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dc.contributor.authorEhrenberg, Ronald G.
dc.date.accessioned2020-11-17T16:57:43Z
dc.date.available2020-11-17T16:57:43Z
dc.date.issued2007-10-22
dc.identifier.other406080
dc.identifier.urihttps://hdl.handle.net/1813/74598
dc.description.abstractThis paper provides an introduction to the economics of tuition and fees in American Higher Education. It summarizes data on undergraduate tuition and fee levels in public and private institutions, discusses the forms of financial assistance that students receive, and provides explanations for why tuition and fees for undergraduate students in both private and public higher education institutions in the United States have increased, on average, by 2 to 3.5 percentage points a year more than the rate of increase in consumer prices. Finally, it briefly addresses tuition and fees in graduate professional and doctoral programs in the United States.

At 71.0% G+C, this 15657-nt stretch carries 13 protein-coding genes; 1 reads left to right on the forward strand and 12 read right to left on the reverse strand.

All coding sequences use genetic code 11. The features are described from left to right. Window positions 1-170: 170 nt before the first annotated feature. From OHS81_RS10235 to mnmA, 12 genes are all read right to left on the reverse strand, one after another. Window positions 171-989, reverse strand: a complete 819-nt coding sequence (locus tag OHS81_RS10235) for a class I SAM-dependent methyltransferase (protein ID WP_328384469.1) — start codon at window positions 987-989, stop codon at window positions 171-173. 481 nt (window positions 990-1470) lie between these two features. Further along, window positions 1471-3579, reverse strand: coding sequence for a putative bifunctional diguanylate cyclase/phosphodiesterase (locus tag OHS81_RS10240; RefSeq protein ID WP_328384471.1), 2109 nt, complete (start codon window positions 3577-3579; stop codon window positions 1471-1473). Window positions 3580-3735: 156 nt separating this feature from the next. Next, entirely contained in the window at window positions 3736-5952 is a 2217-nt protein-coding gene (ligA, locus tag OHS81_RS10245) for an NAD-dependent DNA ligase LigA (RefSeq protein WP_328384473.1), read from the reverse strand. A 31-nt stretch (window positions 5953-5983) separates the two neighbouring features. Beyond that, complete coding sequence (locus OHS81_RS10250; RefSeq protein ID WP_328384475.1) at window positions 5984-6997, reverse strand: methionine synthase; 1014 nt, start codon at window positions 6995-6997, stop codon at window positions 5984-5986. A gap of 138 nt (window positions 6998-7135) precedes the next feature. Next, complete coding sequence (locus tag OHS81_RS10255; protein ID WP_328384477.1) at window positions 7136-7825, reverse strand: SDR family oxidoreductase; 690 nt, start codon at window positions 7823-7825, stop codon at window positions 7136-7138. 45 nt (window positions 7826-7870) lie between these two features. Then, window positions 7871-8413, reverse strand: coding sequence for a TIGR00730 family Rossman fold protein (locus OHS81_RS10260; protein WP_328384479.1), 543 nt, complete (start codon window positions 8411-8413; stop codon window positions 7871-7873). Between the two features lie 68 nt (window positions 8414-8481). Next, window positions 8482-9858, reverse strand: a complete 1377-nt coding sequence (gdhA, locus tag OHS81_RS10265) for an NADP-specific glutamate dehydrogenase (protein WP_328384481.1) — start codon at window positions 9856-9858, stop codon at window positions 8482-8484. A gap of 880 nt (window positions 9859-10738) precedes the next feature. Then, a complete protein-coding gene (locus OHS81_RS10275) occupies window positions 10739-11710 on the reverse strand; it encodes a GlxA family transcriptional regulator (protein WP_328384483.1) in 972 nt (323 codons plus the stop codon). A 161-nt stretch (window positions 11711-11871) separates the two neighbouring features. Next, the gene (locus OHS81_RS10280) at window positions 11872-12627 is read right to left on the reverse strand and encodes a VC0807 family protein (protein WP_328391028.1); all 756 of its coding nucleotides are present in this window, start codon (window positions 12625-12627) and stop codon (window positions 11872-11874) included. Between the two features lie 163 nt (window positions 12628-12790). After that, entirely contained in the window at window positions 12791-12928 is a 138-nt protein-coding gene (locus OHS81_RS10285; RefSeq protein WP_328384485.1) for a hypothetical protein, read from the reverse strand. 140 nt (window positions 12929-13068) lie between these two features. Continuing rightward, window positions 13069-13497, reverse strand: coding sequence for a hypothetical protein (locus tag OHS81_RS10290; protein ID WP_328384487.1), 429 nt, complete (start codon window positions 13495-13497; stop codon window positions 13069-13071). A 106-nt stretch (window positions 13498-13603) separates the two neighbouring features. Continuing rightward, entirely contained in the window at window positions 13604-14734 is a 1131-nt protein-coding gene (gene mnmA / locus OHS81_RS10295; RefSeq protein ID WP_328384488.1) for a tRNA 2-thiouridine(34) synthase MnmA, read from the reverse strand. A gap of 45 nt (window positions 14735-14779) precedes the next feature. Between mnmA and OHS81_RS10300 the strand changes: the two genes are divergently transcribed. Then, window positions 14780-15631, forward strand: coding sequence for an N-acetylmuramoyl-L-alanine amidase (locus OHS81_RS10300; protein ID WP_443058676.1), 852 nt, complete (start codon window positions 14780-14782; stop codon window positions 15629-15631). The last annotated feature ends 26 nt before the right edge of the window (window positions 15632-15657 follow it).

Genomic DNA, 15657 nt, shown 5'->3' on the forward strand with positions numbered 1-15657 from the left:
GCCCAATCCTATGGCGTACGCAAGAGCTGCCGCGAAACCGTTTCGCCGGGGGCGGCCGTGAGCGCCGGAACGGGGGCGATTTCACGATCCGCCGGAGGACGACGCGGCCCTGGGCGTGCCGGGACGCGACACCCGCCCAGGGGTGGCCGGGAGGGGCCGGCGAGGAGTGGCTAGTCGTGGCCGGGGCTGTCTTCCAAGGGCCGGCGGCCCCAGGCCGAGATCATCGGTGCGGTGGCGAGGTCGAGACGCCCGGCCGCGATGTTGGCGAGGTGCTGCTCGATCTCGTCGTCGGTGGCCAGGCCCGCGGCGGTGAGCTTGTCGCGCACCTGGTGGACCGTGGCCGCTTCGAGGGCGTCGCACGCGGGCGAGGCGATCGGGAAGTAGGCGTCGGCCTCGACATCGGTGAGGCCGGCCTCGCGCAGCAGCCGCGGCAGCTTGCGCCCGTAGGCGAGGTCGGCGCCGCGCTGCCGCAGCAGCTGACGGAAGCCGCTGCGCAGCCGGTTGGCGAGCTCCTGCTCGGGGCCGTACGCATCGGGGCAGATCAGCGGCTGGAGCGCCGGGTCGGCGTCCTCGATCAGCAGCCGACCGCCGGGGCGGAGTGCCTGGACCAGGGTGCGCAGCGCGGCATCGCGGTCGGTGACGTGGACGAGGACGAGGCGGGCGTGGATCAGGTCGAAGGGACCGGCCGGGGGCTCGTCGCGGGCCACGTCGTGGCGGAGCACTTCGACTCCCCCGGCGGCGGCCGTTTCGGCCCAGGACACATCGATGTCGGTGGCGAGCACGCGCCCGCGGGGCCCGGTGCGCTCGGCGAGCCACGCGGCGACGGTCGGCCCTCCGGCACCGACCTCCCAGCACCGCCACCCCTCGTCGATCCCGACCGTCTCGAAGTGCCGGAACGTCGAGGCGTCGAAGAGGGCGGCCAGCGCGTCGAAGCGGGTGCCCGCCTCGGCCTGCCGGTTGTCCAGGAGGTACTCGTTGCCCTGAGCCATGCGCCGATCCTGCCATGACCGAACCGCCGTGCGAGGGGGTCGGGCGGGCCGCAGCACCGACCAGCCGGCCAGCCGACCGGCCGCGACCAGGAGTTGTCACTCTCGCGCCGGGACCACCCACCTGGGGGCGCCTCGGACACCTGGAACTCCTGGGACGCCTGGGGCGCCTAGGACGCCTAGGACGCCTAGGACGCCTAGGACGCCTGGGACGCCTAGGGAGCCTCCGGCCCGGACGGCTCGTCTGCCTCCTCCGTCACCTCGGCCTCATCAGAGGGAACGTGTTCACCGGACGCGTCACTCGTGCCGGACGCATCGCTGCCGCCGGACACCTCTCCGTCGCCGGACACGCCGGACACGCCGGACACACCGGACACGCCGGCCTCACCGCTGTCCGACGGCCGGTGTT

dc.language.isoen_US
dc.rightsRequired Publisher Statement: Published by the Cornell Higher Education Research Institute, Cornell University.
dc.subjectFaculty productivity
dc.subjectfinancial aid
dc.subjecttuition and fees
dc.subjecttuition discount rate
dc.subjectU.S. News & World Report rankings
dc.subjectWinner-take-all society
dc.titleThe Economics of Tuition and Fees in American Higher Education
dc.typearticle
dc.description.legacydownloadscheri_wp106.pdf: 12560 downloads, before Oct. 1, 2020.
local.authorAffiliationEhrenberg, Ronald G.: rge2@cornell.edu Cornell University


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